The curtain finally falls on Wings on DVD some 12 years after the show came in for its final approach on television in 1997. The end was a planned one so that the final episode was a fitting goodbye for the series and its collection of crazy characters. The final episode finds Joe and Helen off to Vienna to live while Helen studies cello. Brian is left alone to man the business. For us, we’ll get this one last chance to laugh it up with the clever and often hilarious television series.
Wings was one of those unusual sitcoms that depended more on the characters than the situations they were in. While the setting was a small Nantucket airline owned by two brothers, most of the episodes had very little to do with flying. Rather, the writers populated this small airline with very distinctive personalities and let these interactions be fodder for the funny. The characters were played by more than competent actors, many of whom have proven themselves beyond this quaint sitcom. Timothy Daly played Joe Hackett, the older, more responsible brother who was often the show’s straight man. His rather adolescent sibling Brian was played by Steven Weber. I wouldn’t exactly say this was Oscar Madison and Felix Unger, but their conflicts over maturity fueled the characters. The airline’s love interest was Helen Chappel, played by Crystal Bernard. She was an aspiring symphony cellist who worked the airport’s lunch counter. For much of the show’s run she had an on again off again romance with Joe. By far the most animated character was mechanic Lowell Mather, played by Thomas Haden Church. It’s still amazing to me that this rather unintelligent character was played by the same guy who brought us Sandman in the latest Spider-Man film. Finally there was cabbie Antonio Scarpacci, played by the current Adrian Monk, Tony Shalhoub. Antonio is an Italian immigrant who has trouble understanding things most of the time, leading to some of the better moments in the series. Fay, played by Rebecca Shull, is the mothering member of the cast. And Roy Biggins (Schram) runs the rival airline and is often engaged in one underhanded scheme or another.
Something I can relate to: Antonio develops great romantic self confidence when he discovers a love letter his deceased uncle got from a famous movie star named Gina, only to discover that they were actually from a man named Gino. It all happens in the funny episode, …Like A Neighbor Scorned. Antonio decides to volunteer for the suicide help line on the island, in the hopes of scoring a date. It works, but it only makes him miserable because he keeps anticipating getting dumped, even when it doesn’t happen. That’s Too Beautiful For You. The airline is sold in the three part episode Wingless; that is until they find out the buyer intends it to fail as a tax write-off. It’s all leading to an emotional goodbye in the final two part episode, Final Approach.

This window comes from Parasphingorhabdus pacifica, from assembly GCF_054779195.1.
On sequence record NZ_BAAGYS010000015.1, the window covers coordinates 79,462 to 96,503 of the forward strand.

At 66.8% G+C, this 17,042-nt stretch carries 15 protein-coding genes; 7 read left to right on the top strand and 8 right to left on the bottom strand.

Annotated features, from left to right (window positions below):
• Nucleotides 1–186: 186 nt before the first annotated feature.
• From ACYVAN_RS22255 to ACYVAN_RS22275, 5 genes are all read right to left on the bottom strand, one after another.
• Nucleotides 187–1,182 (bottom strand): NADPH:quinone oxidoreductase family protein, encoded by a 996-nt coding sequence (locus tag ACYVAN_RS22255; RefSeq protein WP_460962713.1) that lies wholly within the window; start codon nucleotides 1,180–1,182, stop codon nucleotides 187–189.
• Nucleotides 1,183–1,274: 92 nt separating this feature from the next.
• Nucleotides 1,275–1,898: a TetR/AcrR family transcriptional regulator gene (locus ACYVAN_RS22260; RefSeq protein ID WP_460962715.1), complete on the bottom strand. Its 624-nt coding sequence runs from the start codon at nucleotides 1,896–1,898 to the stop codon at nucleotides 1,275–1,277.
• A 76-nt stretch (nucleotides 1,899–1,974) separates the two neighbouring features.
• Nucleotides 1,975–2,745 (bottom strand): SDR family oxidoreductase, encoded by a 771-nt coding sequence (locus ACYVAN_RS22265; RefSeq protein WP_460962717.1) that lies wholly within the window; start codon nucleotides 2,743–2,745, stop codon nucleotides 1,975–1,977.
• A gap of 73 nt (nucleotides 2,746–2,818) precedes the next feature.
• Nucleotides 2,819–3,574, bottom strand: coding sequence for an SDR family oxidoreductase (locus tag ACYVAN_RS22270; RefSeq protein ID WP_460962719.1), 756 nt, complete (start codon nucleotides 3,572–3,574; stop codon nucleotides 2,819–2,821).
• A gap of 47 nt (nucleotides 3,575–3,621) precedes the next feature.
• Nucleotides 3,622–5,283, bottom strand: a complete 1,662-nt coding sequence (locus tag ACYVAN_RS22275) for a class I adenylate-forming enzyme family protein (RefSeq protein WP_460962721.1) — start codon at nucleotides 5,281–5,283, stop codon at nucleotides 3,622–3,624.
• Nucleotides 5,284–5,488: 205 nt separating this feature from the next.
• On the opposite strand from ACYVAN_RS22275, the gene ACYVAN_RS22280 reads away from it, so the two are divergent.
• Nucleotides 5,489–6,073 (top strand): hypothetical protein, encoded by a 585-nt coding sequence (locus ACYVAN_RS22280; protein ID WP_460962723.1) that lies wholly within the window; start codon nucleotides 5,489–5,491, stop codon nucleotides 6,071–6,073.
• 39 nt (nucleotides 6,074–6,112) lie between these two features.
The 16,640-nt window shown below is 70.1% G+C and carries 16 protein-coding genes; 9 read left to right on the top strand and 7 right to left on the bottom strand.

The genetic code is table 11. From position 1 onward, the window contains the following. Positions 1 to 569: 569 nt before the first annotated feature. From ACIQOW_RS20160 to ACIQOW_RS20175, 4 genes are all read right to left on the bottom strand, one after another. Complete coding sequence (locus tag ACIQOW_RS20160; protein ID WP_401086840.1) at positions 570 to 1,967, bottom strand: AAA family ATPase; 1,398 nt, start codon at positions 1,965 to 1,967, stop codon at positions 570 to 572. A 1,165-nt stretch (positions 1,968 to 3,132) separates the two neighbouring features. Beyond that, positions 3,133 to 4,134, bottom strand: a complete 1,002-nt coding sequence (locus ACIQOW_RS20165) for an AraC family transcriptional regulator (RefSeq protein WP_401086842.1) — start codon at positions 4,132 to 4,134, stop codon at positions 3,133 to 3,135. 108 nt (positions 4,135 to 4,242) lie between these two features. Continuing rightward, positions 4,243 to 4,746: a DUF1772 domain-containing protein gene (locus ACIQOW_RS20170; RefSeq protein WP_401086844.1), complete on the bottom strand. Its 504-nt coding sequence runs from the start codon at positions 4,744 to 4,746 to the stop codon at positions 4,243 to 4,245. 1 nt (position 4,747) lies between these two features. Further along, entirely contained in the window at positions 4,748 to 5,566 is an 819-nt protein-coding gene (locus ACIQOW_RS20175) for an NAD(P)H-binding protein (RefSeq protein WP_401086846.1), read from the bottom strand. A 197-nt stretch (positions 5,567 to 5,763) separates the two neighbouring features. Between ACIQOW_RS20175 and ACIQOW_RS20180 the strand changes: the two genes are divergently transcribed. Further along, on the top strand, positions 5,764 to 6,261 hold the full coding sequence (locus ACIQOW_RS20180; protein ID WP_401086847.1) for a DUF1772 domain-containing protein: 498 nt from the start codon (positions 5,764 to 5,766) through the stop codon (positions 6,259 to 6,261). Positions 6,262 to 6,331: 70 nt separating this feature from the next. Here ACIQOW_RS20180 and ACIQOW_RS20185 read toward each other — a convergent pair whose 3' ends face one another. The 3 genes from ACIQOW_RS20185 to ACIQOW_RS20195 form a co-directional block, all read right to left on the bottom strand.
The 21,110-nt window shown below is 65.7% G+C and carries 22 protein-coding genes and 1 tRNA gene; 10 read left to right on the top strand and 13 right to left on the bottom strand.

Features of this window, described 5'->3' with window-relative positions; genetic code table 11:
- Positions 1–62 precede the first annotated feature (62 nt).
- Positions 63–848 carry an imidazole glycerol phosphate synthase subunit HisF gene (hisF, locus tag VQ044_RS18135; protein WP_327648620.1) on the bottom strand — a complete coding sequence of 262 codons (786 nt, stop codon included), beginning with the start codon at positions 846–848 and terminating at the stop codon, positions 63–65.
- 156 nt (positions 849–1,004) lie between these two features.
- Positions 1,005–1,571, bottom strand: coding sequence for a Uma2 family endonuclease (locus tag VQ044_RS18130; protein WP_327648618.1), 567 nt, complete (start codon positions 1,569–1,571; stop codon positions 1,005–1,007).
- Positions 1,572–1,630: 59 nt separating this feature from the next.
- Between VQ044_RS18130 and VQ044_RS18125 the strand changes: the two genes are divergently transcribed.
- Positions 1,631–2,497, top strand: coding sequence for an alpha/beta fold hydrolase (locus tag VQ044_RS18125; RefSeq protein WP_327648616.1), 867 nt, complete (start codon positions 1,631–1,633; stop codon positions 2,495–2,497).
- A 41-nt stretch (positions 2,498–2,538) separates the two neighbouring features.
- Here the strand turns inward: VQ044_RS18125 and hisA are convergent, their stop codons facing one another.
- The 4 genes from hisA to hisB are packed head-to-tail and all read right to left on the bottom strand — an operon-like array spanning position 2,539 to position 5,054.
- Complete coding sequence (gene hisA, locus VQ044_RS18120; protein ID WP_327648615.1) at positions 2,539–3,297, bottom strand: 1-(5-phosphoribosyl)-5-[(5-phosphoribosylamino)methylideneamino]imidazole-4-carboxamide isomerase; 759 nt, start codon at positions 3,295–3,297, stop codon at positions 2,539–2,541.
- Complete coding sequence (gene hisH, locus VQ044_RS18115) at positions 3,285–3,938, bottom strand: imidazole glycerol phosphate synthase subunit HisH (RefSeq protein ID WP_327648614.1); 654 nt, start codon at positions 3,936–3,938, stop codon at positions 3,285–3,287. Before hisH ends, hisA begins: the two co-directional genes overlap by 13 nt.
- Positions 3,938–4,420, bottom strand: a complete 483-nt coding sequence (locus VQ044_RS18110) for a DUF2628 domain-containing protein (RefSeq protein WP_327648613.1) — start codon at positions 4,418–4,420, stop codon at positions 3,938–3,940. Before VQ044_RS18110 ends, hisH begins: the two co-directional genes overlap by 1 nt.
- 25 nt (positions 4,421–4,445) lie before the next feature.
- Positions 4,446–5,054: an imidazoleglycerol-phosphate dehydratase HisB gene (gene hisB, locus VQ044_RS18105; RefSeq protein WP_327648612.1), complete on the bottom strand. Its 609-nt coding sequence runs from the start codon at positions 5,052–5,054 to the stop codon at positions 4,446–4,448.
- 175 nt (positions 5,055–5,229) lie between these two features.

Each episode of Wings is presented in its original full frame broadcast format. Most of the time the picture is fine and likely is a good representation of the original broadcast quality. There are times when grain and compression artifacts are quite obvious here. Colors are a little soft, likely due to typical sitcom production values. Black levels are average with little real detail or shadowing.
The Dolby Digital 2.0 track is serviceable for the kind of a show Wings is. Let’s face it, the dialog is pretty much all there is here, and it is reproduced just fine.
For the second time, we say goodbye to Wings. Tony Shalhoub would eventually find a resurgence in his career as the off-kilter detective Monk, and Tim Daly would go on in such shows as The Fugitive new series and finally Private Practice. Alas, most of the other characters and actors would not be heard of much over the next decade or so. Steven Weber would pop up from time to time as well. It’s always a bit of fun to revisit actors and characters after a few years have gone by. Here’s your chance to complete your Wings collection. If you’ve kept up so far, now’s not the time to stop. Wings, “departing on schedule”.